Just a few years ago, Sarah Nejdl was a new single-engine airplane pilot looking for charity she could work with in her spare time. She soon learned that there was a need for humanitarian flights for domestic violence survivors needing long-distance transportation to a safer environment. But the FAA doesn’t allow private citizens to provide this type of transportation, and there weren’t any organizations in the area Nejdl could work with.
Nejdl stepped up to the challenge. “In Texas, 34 percent of requests for emergency shelter following a domestic violence incident go unmet,” she says. “Often available shelter is too far away, or family willing to help is too far away.” She rallied family and friends and started to build Families to Freedom.
Families to Freedom provides one-way, long-distance transportation to survivors of domestic violence survivors in order to reunite them with family or get to shelter.
To learn more about Families to Freedom, visit familiestofreedom.org.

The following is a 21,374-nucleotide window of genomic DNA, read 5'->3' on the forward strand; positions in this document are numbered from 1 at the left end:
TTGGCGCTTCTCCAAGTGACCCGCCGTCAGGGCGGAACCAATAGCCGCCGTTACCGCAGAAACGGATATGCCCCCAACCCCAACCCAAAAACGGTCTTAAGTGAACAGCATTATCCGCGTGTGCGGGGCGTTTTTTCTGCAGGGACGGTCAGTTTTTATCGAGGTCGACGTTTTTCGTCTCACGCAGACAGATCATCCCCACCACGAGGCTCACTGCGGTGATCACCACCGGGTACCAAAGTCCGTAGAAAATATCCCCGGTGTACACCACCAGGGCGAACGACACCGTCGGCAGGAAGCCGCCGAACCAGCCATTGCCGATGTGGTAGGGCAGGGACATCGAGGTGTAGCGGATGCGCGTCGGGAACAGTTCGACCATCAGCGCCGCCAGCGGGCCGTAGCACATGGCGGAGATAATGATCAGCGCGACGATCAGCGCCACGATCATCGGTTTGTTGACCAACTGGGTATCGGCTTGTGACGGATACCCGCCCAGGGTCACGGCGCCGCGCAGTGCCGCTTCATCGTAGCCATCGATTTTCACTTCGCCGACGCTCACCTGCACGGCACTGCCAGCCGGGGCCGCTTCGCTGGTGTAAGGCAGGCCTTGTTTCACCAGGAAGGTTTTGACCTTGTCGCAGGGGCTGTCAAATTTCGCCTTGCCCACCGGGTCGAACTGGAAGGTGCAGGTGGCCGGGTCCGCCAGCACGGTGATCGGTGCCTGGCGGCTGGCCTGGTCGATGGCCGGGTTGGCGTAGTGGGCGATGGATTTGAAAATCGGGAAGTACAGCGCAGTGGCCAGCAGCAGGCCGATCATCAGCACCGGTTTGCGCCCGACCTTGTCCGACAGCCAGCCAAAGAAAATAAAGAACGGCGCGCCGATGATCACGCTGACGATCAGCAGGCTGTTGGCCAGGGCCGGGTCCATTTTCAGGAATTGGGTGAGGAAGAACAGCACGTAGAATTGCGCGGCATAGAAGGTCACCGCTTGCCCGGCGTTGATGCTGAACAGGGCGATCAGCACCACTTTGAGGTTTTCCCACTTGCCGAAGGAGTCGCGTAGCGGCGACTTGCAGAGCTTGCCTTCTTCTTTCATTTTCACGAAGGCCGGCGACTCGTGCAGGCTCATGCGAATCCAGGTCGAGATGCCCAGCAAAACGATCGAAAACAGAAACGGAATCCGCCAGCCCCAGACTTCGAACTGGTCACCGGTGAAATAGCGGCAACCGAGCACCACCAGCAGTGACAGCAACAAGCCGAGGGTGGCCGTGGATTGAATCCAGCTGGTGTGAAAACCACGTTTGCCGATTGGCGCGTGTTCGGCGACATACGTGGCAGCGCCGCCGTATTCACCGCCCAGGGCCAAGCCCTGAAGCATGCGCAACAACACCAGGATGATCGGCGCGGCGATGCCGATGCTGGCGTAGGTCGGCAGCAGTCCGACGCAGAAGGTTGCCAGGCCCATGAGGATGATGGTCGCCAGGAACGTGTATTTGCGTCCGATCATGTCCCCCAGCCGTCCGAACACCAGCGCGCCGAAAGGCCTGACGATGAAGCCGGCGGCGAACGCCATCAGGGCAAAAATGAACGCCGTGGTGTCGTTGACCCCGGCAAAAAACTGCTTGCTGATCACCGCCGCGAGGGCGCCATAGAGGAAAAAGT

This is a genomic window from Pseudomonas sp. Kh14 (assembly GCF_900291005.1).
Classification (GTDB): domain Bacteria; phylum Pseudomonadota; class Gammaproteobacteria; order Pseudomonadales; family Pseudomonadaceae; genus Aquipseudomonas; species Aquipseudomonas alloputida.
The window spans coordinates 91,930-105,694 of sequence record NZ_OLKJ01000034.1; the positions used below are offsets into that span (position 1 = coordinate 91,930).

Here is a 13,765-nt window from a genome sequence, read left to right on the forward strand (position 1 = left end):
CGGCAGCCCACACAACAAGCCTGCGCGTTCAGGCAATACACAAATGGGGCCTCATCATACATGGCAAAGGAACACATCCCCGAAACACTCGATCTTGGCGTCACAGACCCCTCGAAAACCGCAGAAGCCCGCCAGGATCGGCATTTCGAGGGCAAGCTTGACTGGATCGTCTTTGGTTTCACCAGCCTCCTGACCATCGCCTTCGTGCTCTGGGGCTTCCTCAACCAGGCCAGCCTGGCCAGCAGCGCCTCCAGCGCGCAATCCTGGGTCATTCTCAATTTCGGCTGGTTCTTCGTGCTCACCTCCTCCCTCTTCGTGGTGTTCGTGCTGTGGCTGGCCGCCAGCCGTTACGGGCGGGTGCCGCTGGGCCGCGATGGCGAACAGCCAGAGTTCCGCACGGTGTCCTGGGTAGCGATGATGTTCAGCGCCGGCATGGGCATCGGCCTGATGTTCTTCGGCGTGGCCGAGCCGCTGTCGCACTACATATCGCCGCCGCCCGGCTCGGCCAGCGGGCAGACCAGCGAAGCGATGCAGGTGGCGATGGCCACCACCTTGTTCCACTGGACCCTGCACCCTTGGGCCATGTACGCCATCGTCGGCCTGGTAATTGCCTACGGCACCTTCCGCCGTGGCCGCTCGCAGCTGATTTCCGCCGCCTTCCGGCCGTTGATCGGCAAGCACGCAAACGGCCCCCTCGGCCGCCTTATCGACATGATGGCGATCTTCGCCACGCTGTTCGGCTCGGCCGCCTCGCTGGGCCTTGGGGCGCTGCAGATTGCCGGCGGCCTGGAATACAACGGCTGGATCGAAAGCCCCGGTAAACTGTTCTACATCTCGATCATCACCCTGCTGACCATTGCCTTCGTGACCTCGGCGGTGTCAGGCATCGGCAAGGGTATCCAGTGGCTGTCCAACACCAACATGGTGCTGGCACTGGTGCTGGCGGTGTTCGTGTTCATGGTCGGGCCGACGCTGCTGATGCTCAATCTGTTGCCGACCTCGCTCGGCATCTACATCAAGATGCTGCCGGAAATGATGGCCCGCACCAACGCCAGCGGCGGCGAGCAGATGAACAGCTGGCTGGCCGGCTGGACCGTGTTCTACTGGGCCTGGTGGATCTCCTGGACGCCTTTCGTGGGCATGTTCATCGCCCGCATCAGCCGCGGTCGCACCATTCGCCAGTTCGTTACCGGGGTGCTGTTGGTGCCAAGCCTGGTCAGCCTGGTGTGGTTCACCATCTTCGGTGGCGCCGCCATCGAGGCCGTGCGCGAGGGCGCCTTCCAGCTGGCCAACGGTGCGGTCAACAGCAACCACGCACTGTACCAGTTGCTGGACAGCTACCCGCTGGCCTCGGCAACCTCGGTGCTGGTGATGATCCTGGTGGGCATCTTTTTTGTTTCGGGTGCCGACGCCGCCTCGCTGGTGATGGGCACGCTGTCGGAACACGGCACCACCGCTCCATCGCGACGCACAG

“My initial mentor, Linda Gray, has helped our nonprofit from formation to launch,” Nejdl says. “She was there when we were preparing to file as an entity with the state, she was there when plans for a fundraiser event came together, and she’s here now that we’re open for service and recruiting volunteers.”
Nejdl had a business plan, but she knew she needed help to be both passionate and effective as a business leader. She attended two live workshops before teaming up with mentor Linda Gray. Gray helped Nejdl navigate bylaws, refine her business plan, and figure out how to find funding for her project.
Nejdl has also worked with Stan Booth to work on salesmanship and networking. Meanwhile, Al Garcia has offered his expertise in strategic planning and prioritizing executive duties.
“It’s great knowing there’s support for executive level challenges,” Nejdl says.